IRVINGTON, N.Y. — New York is well stocked with uncertainty this week. I am sheltering in place and wish I were somewhere else.
I covered wars in the Middle East and Central America for CBS News. We were dealing with enemies we could identify, and I knew there was no bullet with my name on it. Now we are doing battle with an invisible enemy, and my immunosuppressant treatments for multiple sclerosis have disabled my immune system and put a target on my back.
I am holed up at home in the big city. I would like to go to a place where I can get out and breathe. There is a village on Cape Cod where we have a house. To hide on the Outer Cape is an appealing thought. It just sounds good, though some of us have to move mountains in our heads to jump ship and go there. Anyone flirting with that fantasy might want to give the plan deeper thought. Sometimes we think with our hearts, not our heads. My Plan A is to hold steady in New York. But I wonder if I dare morph Plan B into Plan A and flee.
There are too many people here in the city. A new strategy — to leave — seems to be grounded in the wish to be both protected and at peace. Those two don’t always fit together. Yet in my mind’s eye, I stand on the beach at Race Point and feel a vibration. It is the anxiety of Boston just across the water wafting over me. Then I sigh and walk away.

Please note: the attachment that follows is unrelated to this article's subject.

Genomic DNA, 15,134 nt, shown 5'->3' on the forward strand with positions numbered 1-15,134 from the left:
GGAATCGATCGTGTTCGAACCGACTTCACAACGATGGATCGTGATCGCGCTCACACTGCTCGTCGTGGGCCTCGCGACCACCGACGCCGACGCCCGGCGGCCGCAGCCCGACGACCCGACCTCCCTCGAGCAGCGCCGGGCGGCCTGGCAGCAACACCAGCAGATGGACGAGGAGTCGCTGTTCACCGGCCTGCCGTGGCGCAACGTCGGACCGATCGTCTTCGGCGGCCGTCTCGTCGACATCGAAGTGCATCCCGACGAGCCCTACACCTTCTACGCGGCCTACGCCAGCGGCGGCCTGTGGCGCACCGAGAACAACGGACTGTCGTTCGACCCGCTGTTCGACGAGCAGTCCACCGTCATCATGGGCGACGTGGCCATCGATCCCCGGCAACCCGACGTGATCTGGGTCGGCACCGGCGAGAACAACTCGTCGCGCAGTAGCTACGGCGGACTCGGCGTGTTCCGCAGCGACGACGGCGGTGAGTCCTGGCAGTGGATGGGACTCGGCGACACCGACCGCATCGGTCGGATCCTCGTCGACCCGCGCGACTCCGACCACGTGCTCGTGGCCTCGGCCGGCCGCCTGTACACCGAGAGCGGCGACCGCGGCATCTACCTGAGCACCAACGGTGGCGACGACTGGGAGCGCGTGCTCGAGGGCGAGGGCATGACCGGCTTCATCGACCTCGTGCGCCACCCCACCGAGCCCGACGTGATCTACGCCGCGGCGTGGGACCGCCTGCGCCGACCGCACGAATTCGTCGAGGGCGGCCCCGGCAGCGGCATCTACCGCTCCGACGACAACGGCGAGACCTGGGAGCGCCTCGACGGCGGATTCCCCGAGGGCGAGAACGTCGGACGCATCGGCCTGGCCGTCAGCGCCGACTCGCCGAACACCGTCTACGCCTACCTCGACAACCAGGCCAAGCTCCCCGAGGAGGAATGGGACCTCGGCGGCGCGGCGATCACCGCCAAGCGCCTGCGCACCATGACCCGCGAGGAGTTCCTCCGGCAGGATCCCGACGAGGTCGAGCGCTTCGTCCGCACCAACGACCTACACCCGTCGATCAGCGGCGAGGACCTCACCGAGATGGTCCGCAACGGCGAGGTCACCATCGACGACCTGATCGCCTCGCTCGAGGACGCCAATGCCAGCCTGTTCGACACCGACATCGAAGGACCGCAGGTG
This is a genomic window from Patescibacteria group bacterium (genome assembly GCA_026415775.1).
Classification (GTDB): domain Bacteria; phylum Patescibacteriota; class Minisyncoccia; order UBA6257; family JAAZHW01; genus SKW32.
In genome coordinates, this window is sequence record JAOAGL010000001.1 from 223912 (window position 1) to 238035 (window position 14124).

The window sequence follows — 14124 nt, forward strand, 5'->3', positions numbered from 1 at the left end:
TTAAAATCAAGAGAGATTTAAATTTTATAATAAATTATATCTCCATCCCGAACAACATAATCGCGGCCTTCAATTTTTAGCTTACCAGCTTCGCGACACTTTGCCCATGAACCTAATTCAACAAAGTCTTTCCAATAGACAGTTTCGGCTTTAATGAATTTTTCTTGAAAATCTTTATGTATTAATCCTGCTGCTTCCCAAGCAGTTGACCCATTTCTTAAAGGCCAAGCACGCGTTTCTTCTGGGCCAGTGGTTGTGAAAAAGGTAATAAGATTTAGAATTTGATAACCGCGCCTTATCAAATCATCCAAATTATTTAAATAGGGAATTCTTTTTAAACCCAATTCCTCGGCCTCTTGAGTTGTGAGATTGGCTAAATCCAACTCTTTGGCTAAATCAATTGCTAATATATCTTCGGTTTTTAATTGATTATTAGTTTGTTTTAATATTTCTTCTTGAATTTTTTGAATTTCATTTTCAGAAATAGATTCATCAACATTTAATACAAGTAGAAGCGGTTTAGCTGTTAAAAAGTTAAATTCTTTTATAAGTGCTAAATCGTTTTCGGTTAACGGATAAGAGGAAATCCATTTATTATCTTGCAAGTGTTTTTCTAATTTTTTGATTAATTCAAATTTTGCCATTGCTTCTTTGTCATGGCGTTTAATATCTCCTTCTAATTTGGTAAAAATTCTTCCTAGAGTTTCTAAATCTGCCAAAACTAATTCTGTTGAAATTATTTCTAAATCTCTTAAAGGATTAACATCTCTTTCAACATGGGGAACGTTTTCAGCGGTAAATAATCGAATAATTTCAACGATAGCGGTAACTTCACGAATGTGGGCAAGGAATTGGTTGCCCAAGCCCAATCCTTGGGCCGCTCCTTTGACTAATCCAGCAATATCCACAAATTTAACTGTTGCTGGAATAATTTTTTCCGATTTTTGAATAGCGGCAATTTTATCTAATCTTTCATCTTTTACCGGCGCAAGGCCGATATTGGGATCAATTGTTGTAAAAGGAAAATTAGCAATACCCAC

Clear skies and a warming breeze can become a drug that soothes. In our heads, pristine beaches protect us from the invading virus. That assurance did not work so well for the Germans on D-Day. They were underprepared. This is a mind game. Mayhem seems to grip overcrowded cities where the populace is wound too tight. The villages along the coast seem sleepy, a modern Brigadoon. Brigadoon was the fictional Irish hamlet that awoke every hundred years.
The truth is the coronavirus already has landed on our shores. It is everywhere. There is nowhere to run, nowhere to hide.
Residents of Provincetown are being informed that the town’s emergency management staff are on the job, integrating local with state and federal efforts. But residents must stay strong.
“Resilient communities are safer communities,” says the town website, “and resilience starts at home amongst our families, loved ones, and neighbors.” In the end, all of us are on our own. That is the case everywhere.
I’ve read the reports of tension between year-rounders and summer residents who are arriving now to escape the dangers of the city. The locals fear that precious supplies will be used up and city dwellers will bring in the virus. But don’t the people who own those summer places have the right to use them?
Yes, but there is a difference between sheltering and escaping. The good people of the Outer Cape are going to come together and do everything they can to stay safe and protect their families, friends, and neighbors. Should those of us with alternatives, even crowded and unpleasant ones, flee them?
I write articles, not prescriptions, but I urge everyone to think twice before making big changes. Medical experts tell us this pandemic is about to explode. Already the Provincetown Select Board has declared a state of emergency, and there are multiple confirmed cases of COVID-19. The numbers are sure to grow.
I have decided to stay in New York. I hope my friends on the Outer Cape can take care of themselves.
Richard M. Cohen is an Emmy-winning former senior producer for CBS News and CNN and a New York Times best-selling author. His most recent book is Chasing Hope.